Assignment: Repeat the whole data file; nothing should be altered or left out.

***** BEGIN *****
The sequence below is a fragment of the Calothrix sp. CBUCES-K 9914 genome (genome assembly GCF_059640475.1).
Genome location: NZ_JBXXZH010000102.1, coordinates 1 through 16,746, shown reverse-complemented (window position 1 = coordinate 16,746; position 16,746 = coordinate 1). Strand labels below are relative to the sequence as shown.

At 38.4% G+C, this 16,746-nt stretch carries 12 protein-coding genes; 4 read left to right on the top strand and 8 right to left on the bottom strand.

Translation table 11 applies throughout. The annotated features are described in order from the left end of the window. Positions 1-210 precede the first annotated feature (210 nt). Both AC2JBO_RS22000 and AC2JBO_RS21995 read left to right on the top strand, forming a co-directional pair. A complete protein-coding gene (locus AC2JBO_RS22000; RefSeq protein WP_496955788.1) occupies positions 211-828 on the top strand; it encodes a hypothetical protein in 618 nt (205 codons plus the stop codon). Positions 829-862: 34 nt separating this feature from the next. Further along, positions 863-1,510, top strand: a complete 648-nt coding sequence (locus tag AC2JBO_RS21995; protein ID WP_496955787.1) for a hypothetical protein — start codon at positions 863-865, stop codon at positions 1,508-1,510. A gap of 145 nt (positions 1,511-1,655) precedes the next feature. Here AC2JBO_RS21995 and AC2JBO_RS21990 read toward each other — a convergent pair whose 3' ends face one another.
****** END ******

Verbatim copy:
The sequence below is a fragment of the Calothrix sp. CBUCES-K 9914 genome (genome assembly GCF_059640475.1).
Genome location: NZ_JBXXZH010000102.1, coordinates 1 through 16,746, shown reverse-complemented (window position 1 = coordinate 16,746; position 16,746 = coordinate 1). Strand labels below are relative to the sequence as shown.

At 38.4% G+C, this 16,746-nt stretch carries 12 protein-coding genes; 4 read left to right on the top strand and 8 right to left on the bottom strand.

Translation table 11 applies throughout. The annotated features are described in order from the left end of the window. Positions 1-210 precede the first annotated feature (210 nt). Both AC2JBO_RS22000 and AC2JBO_RS21995 read left to right on the top strand, forming a co-directional pair. A complete protein-coding gene (locus AC2JBO_RS22000; RefSeq protein WP_496955788.1) occupies positions 211-828 on the top strand; it encodes a hypothetical protein in 618 nt (205 codons plus the stop codon). Positions 829-862: 34 nt separating this feature from the next. Further along, positions 863-1,510, top strand: a complete 648-nt coding sequence (locus tag AC2JBO_RS21995; protein ID WP_496955787.1) for a hypothetical protein — start codon at positions 863-865, stop codon at positions 1,508-1,510. A gap of 145 nt (positions 1,511-1,655) precedes the next feature. Here AC2JBO_RS21995 and AC2JBO_RS21990 read toward each other — a convergent pair whose 3' ends face one another.